Can uterine polyps cause bladder pressure?
Medical problems from polyps normally include: Irregular (or longer and heavier) menstrual cycles. Discomfort in bladder.
Can polyps cause pressure?
At the beginning stages, nasal polyps may have no symptoms at all. As they grow bigger, you may experience a stuffy nose, cough, headaches, decreased sense of smell and taste and sinus pressure. Unfortunately, these symptoms are shared by several other conditions, such as the common cold, flu and allergies.
Should I be worried about a uterine polyp?
ANSWER: It is rare for uterine polyps to be cancerous. If they aren’t causing problems, monitoring the polyps over time is a reasonable approach. If you develop symptoms, such as abnormal bleeding, however, then the polyps should be removed and evaluated to confirm that there is no evidence of cancer.
When do uterine polyps need to be removed?
However, polyps should be treated if they cause heavy bleeding during menstrual periods, or if they are suspected to be precancerous or cancerous. They should be removed if they cause problems during pregnancy, such as a miscarriage, or result in infertility in women who want to become pregnant.
Do polyps hurt in uterus?
Typically, polyps grow to be a few millimeters to a few centimeters. Pedunculated polyps are more common than sessile and can protrude from the uterus into the vagina. Women will typically only feel pain from uterine polyps when this happens.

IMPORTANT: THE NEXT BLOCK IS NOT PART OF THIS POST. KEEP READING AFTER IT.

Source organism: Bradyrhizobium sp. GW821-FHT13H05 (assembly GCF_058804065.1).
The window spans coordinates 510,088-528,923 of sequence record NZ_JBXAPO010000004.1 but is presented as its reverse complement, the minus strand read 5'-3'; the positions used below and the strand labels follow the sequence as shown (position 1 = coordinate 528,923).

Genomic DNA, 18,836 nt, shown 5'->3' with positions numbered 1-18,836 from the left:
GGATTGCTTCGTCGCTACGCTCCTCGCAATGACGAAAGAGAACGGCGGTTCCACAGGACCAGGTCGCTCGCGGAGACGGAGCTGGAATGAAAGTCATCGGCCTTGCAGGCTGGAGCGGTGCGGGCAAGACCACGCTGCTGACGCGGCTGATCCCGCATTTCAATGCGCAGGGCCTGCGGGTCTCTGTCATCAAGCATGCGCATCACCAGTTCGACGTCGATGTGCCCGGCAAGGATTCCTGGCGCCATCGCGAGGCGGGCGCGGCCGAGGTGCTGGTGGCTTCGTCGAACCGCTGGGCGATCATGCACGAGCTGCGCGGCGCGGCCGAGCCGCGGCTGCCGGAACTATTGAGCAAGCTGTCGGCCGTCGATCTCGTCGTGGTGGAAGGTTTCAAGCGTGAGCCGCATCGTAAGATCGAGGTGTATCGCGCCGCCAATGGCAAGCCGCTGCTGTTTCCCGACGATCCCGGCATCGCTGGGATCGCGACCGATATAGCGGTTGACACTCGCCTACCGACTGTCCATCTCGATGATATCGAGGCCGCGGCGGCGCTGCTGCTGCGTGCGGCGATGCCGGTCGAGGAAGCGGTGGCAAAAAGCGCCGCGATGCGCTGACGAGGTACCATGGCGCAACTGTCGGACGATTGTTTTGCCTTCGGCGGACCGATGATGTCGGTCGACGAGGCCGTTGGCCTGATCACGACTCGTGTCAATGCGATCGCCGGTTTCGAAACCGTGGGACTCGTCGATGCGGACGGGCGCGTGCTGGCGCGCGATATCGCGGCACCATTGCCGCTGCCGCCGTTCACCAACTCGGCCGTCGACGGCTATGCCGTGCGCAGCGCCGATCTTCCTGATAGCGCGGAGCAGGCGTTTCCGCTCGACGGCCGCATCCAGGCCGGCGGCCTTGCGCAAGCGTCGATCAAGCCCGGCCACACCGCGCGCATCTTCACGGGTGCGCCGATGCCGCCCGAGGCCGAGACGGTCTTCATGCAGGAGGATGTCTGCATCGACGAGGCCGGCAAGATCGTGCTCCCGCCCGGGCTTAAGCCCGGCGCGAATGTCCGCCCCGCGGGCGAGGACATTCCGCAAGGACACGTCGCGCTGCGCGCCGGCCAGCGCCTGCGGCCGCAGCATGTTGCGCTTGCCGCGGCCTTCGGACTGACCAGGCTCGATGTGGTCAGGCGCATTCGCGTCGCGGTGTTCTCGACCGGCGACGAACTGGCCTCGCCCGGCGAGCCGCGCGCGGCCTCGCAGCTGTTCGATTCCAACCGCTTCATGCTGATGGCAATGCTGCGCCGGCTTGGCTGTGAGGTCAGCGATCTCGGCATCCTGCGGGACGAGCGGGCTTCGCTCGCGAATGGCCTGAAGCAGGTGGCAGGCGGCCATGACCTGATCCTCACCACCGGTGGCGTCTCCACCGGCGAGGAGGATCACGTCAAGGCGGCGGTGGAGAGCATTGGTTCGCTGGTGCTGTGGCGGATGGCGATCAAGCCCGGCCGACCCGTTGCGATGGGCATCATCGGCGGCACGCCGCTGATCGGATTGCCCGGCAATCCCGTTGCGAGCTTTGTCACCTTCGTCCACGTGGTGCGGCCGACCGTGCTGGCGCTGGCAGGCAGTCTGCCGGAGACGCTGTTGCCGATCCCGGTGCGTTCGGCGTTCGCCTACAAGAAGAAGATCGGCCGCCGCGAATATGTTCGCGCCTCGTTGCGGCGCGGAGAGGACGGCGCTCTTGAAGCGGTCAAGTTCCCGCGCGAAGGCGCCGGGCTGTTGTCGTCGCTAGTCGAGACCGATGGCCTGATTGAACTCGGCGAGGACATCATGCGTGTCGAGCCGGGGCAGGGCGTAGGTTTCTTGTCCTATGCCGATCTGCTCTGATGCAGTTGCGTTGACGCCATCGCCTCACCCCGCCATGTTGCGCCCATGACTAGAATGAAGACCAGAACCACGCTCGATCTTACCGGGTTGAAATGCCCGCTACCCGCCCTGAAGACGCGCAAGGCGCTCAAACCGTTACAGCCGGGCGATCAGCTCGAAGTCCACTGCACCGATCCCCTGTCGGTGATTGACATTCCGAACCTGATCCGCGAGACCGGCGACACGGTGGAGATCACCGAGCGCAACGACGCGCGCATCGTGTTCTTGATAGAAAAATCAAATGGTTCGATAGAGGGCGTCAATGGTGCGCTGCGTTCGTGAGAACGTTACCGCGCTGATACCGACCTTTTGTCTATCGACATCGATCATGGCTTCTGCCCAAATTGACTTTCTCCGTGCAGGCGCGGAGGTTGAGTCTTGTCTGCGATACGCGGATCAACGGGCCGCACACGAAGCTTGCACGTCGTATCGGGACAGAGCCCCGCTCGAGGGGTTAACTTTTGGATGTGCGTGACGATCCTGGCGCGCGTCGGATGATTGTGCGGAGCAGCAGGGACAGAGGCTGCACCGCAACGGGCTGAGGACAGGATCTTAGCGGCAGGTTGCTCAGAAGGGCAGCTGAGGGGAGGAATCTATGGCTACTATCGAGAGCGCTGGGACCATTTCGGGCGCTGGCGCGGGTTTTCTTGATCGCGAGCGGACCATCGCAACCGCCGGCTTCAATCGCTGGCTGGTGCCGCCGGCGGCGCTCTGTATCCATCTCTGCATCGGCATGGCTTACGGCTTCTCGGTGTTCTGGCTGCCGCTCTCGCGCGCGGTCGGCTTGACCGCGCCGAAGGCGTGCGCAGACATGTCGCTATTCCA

Do polyps cause weight gain?
So far, there is still no scientific evidence that proves uterine polyps can cause weight gain. But since it makes your lower abdomen swell, it can give the appearance that you’re getting fat. Hence the misconception that uterine polyps can cause women to gain weight. But, don’t worry.
Do uterine polyps cause bloating?
Symptoms and diagnosis
A typical uterus with adenomyosis is bloated and enlarged. Symptoms of adenomyosis include abnormal uterine bleeding and pelvic pain. Approximately 60 percent of women with adenomyosis experience abnormal uterine bleeding, and 25 percent experience dysmenorrhea (pelvic pain during menstruation).
Can uterine polyps be cured naturally?
Small uterine polyps can go away on their own without treatment (2, 7). If they do become problematic, there are a few different options treating existing polyps, and for preventing their future formation. Medications: Hormonal medications are sometimes prescribed to treat the symptoms of uterine polyps.